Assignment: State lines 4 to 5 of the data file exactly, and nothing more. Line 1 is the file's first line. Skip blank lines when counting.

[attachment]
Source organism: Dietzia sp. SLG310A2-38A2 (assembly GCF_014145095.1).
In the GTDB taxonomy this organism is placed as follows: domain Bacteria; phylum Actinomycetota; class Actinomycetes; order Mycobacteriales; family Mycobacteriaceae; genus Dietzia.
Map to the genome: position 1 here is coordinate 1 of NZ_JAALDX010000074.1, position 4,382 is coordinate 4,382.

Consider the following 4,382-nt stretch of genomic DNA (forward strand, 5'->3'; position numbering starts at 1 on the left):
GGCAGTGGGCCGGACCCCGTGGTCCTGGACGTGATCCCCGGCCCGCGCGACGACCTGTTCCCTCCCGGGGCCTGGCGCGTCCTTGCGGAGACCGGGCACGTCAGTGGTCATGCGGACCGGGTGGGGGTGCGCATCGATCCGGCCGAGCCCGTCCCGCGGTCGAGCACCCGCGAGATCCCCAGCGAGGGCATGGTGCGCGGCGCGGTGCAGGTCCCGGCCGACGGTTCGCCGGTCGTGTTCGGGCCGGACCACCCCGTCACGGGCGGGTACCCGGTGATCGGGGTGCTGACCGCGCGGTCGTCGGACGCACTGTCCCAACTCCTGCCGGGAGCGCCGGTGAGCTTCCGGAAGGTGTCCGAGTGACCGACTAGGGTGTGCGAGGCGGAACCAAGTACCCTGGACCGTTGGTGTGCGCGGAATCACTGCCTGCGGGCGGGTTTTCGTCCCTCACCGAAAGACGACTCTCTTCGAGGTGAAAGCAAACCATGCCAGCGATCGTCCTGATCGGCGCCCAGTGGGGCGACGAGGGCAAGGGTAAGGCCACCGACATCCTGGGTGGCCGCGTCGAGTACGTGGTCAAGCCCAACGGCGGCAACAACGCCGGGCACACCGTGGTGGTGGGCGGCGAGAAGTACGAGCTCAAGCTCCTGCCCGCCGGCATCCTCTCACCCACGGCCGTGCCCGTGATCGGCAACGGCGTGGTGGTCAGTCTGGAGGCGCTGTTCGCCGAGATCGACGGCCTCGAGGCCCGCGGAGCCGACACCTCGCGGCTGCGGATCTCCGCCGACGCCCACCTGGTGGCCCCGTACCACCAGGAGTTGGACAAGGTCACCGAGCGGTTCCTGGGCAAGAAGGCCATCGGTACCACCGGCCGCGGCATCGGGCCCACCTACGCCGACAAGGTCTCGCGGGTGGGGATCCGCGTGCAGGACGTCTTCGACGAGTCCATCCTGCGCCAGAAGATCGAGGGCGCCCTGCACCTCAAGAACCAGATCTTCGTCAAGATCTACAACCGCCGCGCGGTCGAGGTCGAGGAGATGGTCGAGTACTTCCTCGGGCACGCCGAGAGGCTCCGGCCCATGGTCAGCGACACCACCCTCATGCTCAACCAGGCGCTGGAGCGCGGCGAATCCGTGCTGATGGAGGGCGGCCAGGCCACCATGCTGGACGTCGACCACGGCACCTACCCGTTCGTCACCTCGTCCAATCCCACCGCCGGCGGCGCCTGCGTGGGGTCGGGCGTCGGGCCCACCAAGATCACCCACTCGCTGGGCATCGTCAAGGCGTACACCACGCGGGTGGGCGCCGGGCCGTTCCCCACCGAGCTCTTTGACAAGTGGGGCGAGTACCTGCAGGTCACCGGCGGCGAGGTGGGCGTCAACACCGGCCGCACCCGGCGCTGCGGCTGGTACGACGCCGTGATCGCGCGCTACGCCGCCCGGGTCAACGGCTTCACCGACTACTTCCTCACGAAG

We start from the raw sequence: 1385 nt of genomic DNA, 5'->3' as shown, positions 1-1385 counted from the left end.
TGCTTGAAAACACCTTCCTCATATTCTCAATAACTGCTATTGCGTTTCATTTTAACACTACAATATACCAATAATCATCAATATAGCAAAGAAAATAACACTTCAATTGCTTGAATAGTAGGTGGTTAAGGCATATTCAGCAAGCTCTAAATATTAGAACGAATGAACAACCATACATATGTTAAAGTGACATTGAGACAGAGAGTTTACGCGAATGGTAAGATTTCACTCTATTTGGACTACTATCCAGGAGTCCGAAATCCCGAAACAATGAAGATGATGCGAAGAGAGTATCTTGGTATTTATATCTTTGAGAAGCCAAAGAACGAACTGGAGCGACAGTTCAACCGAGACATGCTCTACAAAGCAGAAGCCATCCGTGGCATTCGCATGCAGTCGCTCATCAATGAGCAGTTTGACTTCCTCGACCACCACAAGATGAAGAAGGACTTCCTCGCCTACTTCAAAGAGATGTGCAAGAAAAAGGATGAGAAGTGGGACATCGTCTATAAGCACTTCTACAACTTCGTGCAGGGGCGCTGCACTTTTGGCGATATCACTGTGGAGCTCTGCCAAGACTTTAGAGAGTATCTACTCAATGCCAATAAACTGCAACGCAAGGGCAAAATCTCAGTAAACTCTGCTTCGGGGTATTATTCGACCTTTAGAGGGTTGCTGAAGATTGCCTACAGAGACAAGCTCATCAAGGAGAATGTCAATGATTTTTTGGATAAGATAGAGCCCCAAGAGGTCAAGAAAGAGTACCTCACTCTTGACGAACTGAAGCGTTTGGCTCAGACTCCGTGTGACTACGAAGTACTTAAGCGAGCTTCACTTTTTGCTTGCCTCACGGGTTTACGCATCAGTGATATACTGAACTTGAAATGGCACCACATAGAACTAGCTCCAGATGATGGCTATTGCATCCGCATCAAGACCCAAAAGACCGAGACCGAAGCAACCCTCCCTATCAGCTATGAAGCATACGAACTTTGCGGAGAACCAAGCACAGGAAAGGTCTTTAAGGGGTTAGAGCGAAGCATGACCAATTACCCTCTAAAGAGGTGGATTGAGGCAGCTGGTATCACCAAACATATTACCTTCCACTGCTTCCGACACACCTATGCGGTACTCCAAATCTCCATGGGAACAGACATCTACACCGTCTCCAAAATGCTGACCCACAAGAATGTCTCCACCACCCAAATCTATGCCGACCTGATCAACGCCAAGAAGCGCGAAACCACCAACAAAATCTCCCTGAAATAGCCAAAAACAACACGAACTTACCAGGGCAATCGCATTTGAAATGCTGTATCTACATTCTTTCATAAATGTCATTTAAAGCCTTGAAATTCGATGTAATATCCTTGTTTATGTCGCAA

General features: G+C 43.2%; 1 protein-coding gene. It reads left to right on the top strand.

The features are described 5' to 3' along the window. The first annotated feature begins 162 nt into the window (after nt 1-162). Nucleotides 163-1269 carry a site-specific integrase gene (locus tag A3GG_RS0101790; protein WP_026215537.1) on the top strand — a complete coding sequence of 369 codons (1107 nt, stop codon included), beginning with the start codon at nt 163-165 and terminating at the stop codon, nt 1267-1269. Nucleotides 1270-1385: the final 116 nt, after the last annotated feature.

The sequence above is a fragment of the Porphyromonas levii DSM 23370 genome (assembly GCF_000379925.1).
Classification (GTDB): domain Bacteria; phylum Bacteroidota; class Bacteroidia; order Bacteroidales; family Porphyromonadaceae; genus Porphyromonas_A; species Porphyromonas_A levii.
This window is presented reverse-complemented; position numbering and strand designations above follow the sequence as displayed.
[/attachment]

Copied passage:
Consider the following 4,382-nt stretch of genomic DNA (forward strand, 5'->3'; position numbering starts at 1 on the left):
GGCAGTGGGCCGGACCCCGTGGTCCTGGACGTGATCCCCGGCCCGCGCGACGACCTGTTCCCTCCCGGGGCCTGGCGCGTCCTTGCGGAGACCGGGCACGTCAGTGGTCATGCGGACCGGGTGGGGGTGCGCATCGATCCGGCCGAGCCCGTCCCGCGGTCGAGCACCCGCGAGATCCCCAGCGAGGGCATGGTGCGCGGCGCGGTGCAGGTCCCGGCCGACGGTTCGCCGGTCGTGTTCGGGCCGGACCACCCCGTCACGGGCGGGTACCCGGTGATCGGGGTGCTGACCGCGCGGTCGTCGGACGCACTGTCCCAACTCCTGCCGGGAGCGCCGGTGAGCTTCCGGAAGGTGTCCGAGTGACCGACTAGGGTGTGCGAGGCGGAACCAAGTACCCTGGACCGTTGGTGTGCGCGGAATCACTGCCTGCGGGCGGGTTTTCGTCCCTCACCGAAAGACGACTCTCTTCGAGGTGAAAGCAAACCATGCCAGCGATCGTCCTGATCGGCGCCCAGTGGGGCGACGAGGGCAAGGGTAAGGCCACCGACATCCTGGGTGGCCGCGTCGAGTACGTGGTCAAGCCCAACGGCGGCAACAACGCCGGGCACACCGTGGTGGTGGGCGGCGAGAAGTACGAGCTCAAGCTCCTGCCCGCCGGCATCCTCTCACCCACGGCCGTGCCCGTGATCGGCAACGGCGTGGTGGTCAGTCTGGAGGCGCTGTTCGCCGAGATCGACGGCCTCGAGGCCCGCGGAGCCGACACCTCGCGGCTGCGGATCTCCGCCGACGCCCACCTGGTGGCCCCGTACCACCAGGAGTTGGACAAGGTCACCGAGCGGTTCCTGGGCAAGAAGGCCATCGGTACCACCGGCCGCGGCATCGGGCCCACCTACGCCGACAAGGTCTCGCGGGTGGGGATCCGCGTGCAGGACGTCTTCGACGAGTCCATCCTGCGCCAGAAGATCGAGGGCGCCCTGCACCTCAAGAACCAGATCTTCGTCAAGATCTACAACCGCCGCGCGGTCGAGGTCGAGGAGATGGTCGAGTACTTCCTCGGGCACGCCGAGAGGCTCCGGCCCATGGTCAGCGACACCACCCTCATGCTCAACCAGGCGCTGGAGCGCGGCGAATCCGTGCTGATGGAGGGCGGCCAGGCCACCATGCTGGACGTCGACCACGGCACCTACCCGTTCGTCACCTCGTCCAATCCCACCGCCGGCGGCGCCTGCGTGGGGTCGGGCGTCGGGCCCACCAAGATCACCCACTCGCTGGGCATCGTCAAGGCGTACACCACGCGGGTGGGCGCCGGGCCGTTCCCCACCGAGCTCTTTGACAAGTGGGGCGAGTACCTGCAGGTCACCGGCGGCGAGGTGGGCGTCAACACCGGCCGCACCCGGCGCTGCGGCTGGTACGACGCCGTGATCGCGCGCTACGCCGCCCGGGTCAACGGCTTCACCGACTACTTCCTCACGAAG